Turns out, though, that Quinn doesn’t have a good reason. After she was mean to Wesley at his family’s going away party when they were kids, he let slip that Quinn’s dad had lost his job. Shortly thereafter, Quinn’s mom divorced her gambling-addicted husband. We eventually learn that Wesley hadn’t even revealed a secret he got from Quinn; he heard his parents talking about it and didn’t know it was a secret. This is such a weak explanation for why Quinn loathes this boy with every fiber of her being. Believe me, I know projection is a thing, but it’s not set up well, and it’s just so massively obviously not Wesley’s fault that I don’t buy anyone over like 10 really believing that, especially when everyone she knows tells her she’s going too far and being unfair.

For this book to work, Wesley needs to have done something convincingly bad. Something where, when you learn, you get it. Where it’s still not precisely his fault but he’s more implicated than in this scenario, and, if the book dealt with her dad issues better, it was clear she just didn’t want to be mad at her dad. I also think you need to know what he’s done from the beginning, so it’s not this perfectly nice guy being perpetually shat on by the heroine. Like, at one point, he comforts her when she’s upset after visiting her grandmother, and she’s rude to him and doesn’t let him know that grandma (who he was also close to) is having problems. She comes off like a horrible and stupid person, and I really don’t think she was meant to. All of this could have been fixed, and I would have loved that book.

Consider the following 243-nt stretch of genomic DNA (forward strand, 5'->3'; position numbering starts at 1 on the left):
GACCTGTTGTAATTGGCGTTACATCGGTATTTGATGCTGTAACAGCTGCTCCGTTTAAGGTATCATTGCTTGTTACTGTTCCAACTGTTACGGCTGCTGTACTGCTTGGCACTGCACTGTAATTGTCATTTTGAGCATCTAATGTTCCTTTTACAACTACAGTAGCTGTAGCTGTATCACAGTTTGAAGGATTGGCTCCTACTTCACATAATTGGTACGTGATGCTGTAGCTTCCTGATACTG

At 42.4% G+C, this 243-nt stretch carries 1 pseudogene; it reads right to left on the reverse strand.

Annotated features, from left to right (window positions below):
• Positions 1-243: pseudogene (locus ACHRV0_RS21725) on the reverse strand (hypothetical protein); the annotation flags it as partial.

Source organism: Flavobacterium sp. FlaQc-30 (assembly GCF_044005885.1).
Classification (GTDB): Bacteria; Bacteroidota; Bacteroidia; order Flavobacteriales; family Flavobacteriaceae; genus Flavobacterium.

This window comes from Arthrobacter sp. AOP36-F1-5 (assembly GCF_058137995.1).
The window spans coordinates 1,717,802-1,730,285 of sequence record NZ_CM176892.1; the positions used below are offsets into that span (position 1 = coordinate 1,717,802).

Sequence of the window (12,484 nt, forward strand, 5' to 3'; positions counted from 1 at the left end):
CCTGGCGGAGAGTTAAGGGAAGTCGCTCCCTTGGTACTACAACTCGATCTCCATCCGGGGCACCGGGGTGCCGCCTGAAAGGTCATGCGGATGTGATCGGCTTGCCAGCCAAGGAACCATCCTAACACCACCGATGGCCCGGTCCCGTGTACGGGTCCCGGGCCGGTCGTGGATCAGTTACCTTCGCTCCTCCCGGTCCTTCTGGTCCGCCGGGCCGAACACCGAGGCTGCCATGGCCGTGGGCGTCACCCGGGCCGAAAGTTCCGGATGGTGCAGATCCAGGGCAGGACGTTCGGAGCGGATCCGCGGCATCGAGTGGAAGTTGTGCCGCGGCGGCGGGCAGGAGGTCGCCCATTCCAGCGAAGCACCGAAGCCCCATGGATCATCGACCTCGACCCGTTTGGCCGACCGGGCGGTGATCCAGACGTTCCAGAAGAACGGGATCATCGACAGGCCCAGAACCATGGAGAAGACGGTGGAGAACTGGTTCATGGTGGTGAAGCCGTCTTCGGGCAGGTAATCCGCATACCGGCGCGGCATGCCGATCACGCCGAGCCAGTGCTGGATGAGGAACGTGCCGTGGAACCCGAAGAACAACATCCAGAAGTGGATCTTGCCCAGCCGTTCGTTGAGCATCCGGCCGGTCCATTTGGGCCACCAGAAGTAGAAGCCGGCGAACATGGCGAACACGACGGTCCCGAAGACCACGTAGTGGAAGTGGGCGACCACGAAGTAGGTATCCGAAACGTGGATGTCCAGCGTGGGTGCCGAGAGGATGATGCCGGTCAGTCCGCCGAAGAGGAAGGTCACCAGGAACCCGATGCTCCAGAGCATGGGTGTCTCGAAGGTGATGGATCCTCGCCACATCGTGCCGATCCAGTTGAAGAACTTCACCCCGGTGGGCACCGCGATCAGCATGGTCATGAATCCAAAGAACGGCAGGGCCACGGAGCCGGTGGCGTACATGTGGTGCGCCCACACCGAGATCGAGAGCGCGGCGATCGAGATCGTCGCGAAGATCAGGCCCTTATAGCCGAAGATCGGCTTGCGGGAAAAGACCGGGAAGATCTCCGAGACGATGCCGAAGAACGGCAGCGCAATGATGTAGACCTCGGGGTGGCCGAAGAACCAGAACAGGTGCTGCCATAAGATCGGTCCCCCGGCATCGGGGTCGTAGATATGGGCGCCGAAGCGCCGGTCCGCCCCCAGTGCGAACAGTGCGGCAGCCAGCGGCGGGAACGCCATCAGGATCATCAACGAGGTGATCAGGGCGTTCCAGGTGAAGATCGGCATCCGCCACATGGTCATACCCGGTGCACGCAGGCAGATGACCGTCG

The Tudor Tymes setting is the best part of the book, particularly the actor playing King Henry VIII. I’d have loved more of that aspect and less of the family drama. People are not picking this book up for a father who’s addicted to gambling AND a grandmother with dementia; they’re just not, and there’s not enough page real estate to cover both effectively. At barely over 200 pages, you pick one, and you try to do that right.

The romance doesn’t work because I have trouble understanding why Wesley would forgive Quinn considering that he now knows she tried to get him fired multiple times. Oh, and that doesn’t even take into account the fact that Wesley’s been pretty flirty while having a girlfriend the whole time. When she learns this, Quinn decides to kiss her friend Caleb who she is completely not into, initiating a love triangle of jealousy and awfulness and total unnecessariness.

Also sloppy is Quinn’s love of England. Her grandmother’s British, and she apparently only owns like three pieces of clothing that aren’t British-y, but aside from going to the “crumpet place” (I doubt this exists in the US) and eating British candy bars, she doesn’t seem to be into British stuff. The big conflict is that she won’t get to go to England with her high school band because she loaned her money for the trip to her dad who gambled it away. Except that a high school band with two brass instruments would absolutely not get to go on a trip abroad (and they’re not even going for a competition).

This book is a mess. It didn’t have to be, but it very much is. Structural flaws ruin all the potential it had. Yet another Swoon Reads book that is not worth my damn time.

Tl;dr – Review in a GIFfy: